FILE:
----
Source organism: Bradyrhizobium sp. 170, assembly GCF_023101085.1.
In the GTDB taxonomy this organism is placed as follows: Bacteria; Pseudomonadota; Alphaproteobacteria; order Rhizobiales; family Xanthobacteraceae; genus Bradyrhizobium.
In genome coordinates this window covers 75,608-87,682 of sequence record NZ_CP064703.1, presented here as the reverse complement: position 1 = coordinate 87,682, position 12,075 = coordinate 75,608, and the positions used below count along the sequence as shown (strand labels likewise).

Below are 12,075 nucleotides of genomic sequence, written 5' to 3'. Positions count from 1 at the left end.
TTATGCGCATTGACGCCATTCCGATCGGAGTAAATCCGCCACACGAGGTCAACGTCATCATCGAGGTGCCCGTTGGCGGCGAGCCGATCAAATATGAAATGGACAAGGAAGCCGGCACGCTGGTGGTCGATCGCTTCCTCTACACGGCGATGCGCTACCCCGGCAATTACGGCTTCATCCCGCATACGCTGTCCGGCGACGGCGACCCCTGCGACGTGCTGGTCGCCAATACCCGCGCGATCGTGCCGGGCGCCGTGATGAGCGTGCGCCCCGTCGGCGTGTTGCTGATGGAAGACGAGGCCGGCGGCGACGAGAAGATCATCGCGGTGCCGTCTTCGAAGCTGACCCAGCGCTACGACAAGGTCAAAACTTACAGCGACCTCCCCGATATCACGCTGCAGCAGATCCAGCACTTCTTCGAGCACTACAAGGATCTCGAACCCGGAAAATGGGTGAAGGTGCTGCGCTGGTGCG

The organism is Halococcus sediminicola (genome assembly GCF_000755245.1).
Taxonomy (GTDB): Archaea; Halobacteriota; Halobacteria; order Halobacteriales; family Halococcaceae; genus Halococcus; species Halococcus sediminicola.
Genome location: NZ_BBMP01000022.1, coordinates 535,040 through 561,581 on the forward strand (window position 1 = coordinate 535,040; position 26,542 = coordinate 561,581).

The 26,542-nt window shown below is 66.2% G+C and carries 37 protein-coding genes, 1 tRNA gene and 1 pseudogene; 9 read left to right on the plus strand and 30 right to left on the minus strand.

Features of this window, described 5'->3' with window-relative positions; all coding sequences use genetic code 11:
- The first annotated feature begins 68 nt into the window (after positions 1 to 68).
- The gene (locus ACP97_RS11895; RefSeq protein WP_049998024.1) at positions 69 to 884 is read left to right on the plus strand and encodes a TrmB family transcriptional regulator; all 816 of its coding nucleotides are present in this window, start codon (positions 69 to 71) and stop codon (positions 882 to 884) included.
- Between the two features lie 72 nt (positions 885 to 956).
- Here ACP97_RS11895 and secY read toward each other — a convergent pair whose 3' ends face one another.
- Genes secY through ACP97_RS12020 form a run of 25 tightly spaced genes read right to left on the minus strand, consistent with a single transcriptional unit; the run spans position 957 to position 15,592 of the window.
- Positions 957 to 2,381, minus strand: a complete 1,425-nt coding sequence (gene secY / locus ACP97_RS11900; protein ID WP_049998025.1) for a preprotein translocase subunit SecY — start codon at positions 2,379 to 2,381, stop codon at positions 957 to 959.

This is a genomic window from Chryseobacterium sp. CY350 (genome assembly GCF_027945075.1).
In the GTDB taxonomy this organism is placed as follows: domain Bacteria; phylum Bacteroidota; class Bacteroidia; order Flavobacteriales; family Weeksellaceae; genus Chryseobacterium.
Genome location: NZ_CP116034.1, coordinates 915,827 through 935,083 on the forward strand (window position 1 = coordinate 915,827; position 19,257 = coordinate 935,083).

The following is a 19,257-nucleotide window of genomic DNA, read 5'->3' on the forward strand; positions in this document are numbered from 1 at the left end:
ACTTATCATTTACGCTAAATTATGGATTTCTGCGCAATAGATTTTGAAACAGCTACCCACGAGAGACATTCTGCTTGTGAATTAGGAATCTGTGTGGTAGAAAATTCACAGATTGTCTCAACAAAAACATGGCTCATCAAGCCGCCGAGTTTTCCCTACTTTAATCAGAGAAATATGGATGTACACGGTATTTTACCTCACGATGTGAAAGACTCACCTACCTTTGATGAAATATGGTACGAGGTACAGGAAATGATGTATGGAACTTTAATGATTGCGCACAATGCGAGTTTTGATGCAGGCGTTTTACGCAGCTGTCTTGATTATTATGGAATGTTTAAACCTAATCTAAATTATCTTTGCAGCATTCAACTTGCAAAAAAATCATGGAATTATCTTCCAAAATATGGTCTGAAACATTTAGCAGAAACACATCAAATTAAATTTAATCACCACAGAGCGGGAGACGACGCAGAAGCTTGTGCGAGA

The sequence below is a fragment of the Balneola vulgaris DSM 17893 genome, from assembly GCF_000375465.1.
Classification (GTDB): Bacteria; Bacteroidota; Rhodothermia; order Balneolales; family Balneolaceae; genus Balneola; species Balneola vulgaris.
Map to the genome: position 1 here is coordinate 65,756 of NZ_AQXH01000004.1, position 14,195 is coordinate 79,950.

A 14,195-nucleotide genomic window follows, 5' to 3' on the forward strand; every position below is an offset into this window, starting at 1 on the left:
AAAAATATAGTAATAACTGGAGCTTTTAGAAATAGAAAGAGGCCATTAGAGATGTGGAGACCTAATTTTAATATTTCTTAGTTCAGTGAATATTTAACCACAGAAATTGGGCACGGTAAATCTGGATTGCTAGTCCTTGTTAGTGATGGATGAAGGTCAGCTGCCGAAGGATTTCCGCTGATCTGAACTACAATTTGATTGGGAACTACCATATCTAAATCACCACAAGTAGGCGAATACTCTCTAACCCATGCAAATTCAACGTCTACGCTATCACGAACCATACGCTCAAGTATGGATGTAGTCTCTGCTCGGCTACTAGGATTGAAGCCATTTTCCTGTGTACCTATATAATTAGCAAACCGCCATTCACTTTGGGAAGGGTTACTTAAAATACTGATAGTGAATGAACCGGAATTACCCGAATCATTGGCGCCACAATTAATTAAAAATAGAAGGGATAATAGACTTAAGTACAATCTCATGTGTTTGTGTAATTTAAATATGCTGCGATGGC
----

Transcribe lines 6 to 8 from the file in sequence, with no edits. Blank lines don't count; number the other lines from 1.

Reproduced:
The organism is Halococcus sediminicola (genome assembly GCF_000755245.1).
Taxonomy (GTDB): Archaea; Halobacteriota; Halobacteria; order Halobacteriales; family Halococcaceae; genus Halococcus; species Halococcus sediminicola.
Genome location: NZ_BBMP01000022.1, coordinates 535,040 through 561,581 on the forward strand (window position 1 = coordinate 535,040; position 26,542 = coordinate 561,581).